Boston recently became the first American city to join the World Council of City Data, a global consortium working to develop international standards for city data with the aim of building an open data platform for global cities.
The Hub City joins a select group of the world’s largest and most influential cities in the initiative that officially launched this past May, including Barcelona, Buenos Aires, Dubai, Helsinki, Johannesburg, London and Shanghai.
“We welcome the opportunity to contribute to this influential partnership that is helping to shape how cities across the globe use and share data,” Boston Mayor Marty Walsh said in a statement. “We rely on good data to inform a lot of what we do in city government, and the chance to share best practices with such a diverse group of international cities is very exciting.”
The WCCD is working to coordinate efforts across cities to ensure a consistent and comprehensive platform for standardized urban metrics and act as a global hub for learning between the world’s largest cities, international organizations, private sector organizations and academia.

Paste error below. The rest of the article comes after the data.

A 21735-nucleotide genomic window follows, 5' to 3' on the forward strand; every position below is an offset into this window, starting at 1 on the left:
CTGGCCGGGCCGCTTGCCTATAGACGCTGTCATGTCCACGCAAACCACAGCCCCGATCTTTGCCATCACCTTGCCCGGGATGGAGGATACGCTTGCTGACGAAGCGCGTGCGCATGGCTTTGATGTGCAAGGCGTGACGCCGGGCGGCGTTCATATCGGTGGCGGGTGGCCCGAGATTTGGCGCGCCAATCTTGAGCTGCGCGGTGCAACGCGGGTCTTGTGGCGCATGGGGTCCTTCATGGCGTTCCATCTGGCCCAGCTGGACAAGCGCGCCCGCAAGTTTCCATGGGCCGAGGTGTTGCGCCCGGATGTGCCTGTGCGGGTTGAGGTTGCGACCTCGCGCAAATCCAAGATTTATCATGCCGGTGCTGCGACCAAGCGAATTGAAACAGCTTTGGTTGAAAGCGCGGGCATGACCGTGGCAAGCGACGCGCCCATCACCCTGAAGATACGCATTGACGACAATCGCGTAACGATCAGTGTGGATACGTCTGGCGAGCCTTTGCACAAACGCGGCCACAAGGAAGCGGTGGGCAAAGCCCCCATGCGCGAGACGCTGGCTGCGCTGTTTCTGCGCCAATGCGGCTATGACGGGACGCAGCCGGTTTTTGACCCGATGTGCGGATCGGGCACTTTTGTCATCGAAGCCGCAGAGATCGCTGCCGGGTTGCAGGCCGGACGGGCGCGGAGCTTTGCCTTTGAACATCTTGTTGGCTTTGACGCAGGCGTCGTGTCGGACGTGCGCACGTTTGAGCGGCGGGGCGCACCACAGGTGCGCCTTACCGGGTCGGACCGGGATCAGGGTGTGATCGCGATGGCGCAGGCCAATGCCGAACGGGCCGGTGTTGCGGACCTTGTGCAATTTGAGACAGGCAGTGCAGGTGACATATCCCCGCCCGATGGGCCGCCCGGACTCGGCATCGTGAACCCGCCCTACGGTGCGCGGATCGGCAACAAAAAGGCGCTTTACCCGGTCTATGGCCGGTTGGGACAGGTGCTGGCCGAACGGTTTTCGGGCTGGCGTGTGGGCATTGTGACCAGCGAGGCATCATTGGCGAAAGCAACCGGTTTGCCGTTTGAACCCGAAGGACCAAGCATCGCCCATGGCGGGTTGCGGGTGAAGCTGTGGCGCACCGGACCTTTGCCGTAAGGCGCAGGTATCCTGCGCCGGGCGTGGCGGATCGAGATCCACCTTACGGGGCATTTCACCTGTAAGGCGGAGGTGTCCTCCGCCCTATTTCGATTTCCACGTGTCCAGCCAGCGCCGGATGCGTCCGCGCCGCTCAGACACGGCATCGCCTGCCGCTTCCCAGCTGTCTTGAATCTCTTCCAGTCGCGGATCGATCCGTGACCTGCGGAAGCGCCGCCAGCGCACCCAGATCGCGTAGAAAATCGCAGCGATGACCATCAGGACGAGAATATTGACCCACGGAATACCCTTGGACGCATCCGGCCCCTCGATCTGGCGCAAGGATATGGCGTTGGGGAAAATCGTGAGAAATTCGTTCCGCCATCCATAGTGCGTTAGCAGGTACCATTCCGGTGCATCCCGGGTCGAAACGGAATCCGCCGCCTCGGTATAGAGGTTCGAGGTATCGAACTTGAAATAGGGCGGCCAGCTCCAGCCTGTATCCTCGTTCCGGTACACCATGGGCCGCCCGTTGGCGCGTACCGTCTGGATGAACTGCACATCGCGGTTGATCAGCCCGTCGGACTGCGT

The creation of the WCCD stems from seven years of successful work to develop a globally standardized data platform for cities, leading to the very first standard on city metrics, published as ISO 37120 in May by the Geneva-based International Organization for Standardization.
“We are honored to have Boston as one of the Foundation Cities of the WCCD,” said Patricia McCarney, President and CEO of the World Council on City Data, in a release. “Boston will be one of the first cities to be certified under ISO 37120, the first international standard for cities, confirming Boston’s dedication to open city data and sustainable development in partnership with other leading cities around the world.”
The research division of the Boston Redevelopment Authority will lead and manage Boston’s participation in the World Council on City Data. It will be responsible for compiling the required indicators and submitting them to the council. Afterwards, the WCCD will review the data and reconvene for a meeting in November.
The cities in this group have committed to compiling at least 46 core indicators according to standardized definitions and methodologies. These indicators focus on the economy, education, energy and the environment, finance, emergency response, governance and more.
Core city indicators might include unemployment rate, percentage of students completing secondary education and average life expectancy, to name a few examples.